Sunday, November 29, 2009

Assignment 2: IO_TextEdit progress

Constructors & Destructors:
I began to work on these first, encountering little problems along the way. Simply following the format of the already complete IO_Menu and IO_Checklist classes. The first problem I encountered was initializing a 2d dynamic:

Initially I thought the following would suffice:
_editstr= new char[_maxLines][_IO_TEXT_ALLOCATION_LINE_SIZE];

But, after an error, and a little reading online I used the following instead:
_editstr = new char*[maxLines];
for(int i = 0; i < _maxLines; i++)
_editstr[i] = new char[_IO_TEXT_ALLOCATION_LINE_SIZE];

Set(const void *str) Function:
"Splits the newline separated data from the "str" argument into "series of stings" that are created dynamically to be edited by the io_edit function in the edit method. "

Now this function really cause more then a few headaches.
Constant access violation errors and crashes, I spend most of my time messing with the pointers and reading online for solutions.

I began with the strtok() function to split the string into tokens, but soon realized that strtok also modifies the string given as well as returning the tokens, this caused problems. The only way to use this function would then to create a copy of str.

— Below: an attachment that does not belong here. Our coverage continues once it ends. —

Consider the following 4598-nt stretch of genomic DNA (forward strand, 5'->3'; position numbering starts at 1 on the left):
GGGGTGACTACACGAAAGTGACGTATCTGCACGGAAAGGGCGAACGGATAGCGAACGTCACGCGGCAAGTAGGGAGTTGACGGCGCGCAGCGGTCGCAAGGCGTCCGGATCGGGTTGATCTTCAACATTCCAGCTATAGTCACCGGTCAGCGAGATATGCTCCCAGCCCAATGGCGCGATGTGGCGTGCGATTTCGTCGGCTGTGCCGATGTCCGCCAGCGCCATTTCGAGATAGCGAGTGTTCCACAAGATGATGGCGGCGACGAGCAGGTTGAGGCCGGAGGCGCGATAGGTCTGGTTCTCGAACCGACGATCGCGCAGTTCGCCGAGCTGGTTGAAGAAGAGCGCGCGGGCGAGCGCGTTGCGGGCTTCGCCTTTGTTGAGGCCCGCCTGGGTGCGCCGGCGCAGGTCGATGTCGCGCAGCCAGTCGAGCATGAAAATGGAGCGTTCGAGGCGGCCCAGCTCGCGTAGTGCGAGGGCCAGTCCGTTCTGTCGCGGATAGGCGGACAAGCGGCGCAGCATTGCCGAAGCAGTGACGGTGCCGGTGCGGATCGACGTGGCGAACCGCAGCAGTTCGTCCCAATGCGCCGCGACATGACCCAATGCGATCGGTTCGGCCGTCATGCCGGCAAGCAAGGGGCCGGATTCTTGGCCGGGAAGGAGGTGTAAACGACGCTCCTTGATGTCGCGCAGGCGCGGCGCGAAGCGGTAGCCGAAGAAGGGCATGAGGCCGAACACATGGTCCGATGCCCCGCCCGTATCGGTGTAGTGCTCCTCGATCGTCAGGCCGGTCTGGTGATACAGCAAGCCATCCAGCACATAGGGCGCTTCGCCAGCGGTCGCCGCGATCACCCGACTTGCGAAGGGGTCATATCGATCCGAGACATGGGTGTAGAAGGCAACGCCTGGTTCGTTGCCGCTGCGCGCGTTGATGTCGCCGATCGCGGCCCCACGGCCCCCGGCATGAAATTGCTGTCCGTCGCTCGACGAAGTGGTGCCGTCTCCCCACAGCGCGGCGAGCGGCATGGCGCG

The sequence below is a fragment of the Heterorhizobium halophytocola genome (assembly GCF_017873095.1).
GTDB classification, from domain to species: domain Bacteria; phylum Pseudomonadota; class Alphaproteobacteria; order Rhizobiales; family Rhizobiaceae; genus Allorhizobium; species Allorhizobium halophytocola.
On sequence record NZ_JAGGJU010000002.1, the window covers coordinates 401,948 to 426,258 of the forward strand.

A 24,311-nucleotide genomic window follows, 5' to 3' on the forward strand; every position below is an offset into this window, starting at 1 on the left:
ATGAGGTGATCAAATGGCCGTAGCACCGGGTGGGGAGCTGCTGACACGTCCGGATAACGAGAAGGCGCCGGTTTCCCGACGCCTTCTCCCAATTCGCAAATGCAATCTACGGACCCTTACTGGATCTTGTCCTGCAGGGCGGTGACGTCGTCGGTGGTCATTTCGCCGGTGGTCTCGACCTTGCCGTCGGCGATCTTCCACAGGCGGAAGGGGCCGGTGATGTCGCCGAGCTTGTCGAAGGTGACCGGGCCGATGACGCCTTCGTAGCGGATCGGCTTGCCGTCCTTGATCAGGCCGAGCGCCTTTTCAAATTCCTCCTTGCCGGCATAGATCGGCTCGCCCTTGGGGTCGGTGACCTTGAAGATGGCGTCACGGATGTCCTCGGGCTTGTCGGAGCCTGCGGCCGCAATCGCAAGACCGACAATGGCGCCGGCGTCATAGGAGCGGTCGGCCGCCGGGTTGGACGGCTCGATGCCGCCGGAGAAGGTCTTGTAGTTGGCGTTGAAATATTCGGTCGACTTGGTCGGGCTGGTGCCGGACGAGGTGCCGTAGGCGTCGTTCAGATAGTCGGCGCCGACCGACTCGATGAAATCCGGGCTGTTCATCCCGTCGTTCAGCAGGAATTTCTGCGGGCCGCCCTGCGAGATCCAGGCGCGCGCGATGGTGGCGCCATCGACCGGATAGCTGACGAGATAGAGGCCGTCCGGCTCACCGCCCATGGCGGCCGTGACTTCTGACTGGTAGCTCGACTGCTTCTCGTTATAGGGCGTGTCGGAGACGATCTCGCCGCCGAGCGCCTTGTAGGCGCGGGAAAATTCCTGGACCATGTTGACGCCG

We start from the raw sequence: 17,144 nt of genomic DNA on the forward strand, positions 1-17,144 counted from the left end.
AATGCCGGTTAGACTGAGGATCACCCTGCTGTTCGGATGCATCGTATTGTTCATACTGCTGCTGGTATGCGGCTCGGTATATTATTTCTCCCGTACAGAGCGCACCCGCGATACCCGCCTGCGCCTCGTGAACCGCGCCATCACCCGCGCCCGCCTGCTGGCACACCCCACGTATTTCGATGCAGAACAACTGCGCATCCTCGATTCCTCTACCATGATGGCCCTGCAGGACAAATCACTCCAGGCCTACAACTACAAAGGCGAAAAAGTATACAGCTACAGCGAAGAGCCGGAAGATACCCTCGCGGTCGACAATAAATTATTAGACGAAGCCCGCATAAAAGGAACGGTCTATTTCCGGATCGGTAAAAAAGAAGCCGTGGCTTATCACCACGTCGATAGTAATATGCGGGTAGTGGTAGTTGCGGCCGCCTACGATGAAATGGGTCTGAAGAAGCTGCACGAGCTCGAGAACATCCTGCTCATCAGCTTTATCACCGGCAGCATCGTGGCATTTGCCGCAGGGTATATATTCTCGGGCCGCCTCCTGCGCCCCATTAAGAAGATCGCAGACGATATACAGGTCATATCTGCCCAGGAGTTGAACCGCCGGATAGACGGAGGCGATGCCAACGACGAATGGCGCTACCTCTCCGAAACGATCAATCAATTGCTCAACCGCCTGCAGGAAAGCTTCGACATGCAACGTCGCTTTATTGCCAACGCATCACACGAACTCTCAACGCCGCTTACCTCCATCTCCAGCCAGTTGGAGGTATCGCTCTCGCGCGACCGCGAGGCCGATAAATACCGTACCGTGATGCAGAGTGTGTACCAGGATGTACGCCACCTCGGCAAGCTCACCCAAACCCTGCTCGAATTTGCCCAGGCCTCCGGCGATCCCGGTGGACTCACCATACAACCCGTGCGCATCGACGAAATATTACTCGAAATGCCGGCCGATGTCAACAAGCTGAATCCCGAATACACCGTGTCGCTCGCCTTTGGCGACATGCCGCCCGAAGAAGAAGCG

I abandoned strtok for strncpy. Unfortunately I kept having problems casting the values for this to work. After a while of tweaking, I decided to go with the most simplistic way.

At the end, I winded up copying letter by letter. Still playing with pointers,but at last it works. The sad thing is, I was thinking of doing this from the beginning, but wanted to try out strtok instead...

After overcoming the last function, thinking I can finish this without breaking a sweat, i realize this is another headache waiting to happen.

For the first part of the function, in the event of a dynamically allocated object, the function runs smoothly. But the second scenario of a non-dynamic object there were many problems.

After some reading, I find that the problem is that conversion target for the string is a string literal - meaning it is pointing to a read only portion of memory. Strcpy is supposed to work over using '=' to copy over character by character. But I still seem to be crashing - encountering access violation errors. It only seems to work if I were to reallocate memory for the conversion target.

For all I know, I might be miss-reading the function requirements, though it specifically says I am not to reallocate memory for the conversion target.